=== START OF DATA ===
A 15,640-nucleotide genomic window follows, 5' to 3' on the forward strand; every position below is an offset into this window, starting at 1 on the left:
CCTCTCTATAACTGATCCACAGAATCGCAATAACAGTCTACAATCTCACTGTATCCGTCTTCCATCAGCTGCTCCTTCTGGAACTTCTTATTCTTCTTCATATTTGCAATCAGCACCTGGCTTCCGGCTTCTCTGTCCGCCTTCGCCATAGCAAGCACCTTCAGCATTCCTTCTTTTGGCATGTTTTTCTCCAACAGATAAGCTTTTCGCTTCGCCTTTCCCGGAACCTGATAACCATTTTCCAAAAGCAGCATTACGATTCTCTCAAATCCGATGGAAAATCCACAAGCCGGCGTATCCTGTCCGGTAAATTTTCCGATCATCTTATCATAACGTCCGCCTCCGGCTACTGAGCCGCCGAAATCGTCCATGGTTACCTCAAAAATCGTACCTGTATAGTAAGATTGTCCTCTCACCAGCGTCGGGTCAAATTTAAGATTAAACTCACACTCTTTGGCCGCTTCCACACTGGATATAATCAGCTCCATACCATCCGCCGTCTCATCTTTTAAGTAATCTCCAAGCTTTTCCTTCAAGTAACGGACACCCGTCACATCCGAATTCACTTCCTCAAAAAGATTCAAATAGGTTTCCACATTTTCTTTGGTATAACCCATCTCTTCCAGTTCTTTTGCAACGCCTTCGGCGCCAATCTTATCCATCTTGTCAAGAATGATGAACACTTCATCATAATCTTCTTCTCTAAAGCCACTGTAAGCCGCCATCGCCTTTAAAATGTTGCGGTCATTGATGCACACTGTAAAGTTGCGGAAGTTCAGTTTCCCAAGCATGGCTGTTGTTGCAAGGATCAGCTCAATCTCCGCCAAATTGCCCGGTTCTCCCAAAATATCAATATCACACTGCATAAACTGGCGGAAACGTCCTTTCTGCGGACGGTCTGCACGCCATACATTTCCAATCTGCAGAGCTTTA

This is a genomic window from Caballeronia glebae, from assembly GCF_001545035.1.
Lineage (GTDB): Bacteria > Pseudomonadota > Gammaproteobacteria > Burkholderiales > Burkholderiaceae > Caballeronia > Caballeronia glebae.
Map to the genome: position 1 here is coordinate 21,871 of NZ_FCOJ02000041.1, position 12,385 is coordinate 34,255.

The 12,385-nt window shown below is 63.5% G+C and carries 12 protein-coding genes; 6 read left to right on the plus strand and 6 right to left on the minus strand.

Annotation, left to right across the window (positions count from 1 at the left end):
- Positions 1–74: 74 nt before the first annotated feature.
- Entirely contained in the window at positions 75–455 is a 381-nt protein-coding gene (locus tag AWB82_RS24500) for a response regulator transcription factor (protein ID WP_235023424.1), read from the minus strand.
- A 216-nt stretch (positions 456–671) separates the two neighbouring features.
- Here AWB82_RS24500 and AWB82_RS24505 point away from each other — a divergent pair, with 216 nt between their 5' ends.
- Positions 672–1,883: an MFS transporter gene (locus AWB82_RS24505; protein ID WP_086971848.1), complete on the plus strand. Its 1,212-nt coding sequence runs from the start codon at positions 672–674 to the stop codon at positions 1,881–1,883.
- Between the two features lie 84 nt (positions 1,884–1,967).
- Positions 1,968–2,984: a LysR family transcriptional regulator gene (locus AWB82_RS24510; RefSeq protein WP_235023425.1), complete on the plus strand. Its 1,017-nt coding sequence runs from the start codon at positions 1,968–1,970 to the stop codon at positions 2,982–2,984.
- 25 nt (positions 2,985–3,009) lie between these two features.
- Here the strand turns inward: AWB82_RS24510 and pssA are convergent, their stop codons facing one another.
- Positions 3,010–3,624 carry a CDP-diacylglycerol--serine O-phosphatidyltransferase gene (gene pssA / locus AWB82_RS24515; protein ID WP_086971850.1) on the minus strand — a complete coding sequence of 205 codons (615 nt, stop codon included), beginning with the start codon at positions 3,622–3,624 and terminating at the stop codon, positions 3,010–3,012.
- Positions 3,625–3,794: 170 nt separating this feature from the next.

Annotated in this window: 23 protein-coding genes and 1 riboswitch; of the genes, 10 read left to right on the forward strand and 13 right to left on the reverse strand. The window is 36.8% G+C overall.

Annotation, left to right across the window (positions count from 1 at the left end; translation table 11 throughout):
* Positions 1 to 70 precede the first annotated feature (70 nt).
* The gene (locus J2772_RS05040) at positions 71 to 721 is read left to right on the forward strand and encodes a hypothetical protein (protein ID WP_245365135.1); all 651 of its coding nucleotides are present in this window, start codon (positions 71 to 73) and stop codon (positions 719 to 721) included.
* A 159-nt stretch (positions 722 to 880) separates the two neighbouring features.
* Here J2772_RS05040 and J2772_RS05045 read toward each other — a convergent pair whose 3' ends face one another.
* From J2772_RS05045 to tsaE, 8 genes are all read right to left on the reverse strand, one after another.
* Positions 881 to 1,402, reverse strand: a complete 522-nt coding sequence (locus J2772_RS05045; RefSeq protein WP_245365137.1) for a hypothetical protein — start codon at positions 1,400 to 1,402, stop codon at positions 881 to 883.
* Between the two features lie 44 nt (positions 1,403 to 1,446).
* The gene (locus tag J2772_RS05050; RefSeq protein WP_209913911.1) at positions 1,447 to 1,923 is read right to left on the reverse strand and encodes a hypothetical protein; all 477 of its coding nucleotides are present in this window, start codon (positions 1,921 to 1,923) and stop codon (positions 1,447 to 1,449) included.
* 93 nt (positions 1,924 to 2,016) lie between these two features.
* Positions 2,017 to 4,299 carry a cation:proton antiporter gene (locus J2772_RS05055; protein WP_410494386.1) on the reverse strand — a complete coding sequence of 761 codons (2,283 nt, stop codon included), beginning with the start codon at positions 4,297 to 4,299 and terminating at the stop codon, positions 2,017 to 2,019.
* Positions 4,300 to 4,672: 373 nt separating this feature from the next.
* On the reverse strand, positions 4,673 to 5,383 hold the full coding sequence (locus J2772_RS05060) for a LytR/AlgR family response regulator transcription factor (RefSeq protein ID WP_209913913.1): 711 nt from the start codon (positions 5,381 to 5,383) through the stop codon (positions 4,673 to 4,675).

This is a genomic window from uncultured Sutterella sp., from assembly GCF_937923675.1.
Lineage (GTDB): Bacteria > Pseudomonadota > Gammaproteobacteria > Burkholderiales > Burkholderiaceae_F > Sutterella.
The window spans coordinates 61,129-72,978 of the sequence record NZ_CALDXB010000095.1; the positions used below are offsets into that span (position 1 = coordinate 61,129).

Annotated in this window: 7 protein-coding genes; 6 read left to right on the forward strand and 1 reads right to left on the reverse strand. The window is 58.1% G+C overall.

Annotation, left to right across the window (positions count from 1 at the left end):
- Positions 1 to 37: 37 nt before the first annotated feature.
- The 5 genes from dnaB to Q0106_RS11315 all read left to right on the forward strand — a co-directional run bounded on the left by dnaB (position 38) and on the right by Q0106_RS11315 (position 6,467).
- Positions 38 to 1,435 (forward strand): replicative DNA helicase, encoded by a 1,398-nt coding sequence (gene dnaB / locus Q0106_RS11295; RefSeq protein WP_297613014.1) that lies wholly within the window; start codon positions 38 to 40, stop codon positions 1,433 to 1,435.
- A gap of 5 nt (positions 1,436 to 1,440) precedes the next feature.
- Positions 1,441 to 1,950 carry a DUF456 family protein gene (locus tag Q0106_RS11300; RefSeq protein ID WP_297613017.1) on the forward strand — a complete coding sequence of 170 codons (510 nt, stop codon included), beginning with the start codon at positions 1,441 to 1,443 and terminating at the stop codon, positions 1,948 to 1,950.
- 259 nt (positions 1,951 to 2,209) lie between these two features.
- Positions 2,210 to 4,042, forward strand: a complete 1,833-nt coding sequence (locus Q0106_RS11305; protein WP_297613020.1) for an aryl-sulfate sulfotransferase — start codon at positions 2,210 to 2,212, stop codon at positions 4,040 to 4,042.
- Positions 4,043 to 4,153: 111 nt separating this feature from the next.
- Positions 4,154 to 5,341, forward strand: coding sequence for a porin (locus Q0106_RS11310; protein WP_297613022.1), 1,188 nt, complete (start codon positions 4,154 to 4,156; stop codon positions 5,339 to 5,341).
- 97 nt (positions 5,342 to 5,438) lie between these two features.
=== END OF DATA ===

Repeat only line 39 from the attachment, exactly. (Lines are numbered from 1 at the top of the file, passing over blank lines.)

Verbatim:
- The 5 genes from dnaB to Q0106_RS11315 all read left to right on the forward strand — a co-directional run bounded on the left by dnaB (position 38) and on the right by Q0106_RS11315 (position 6,467).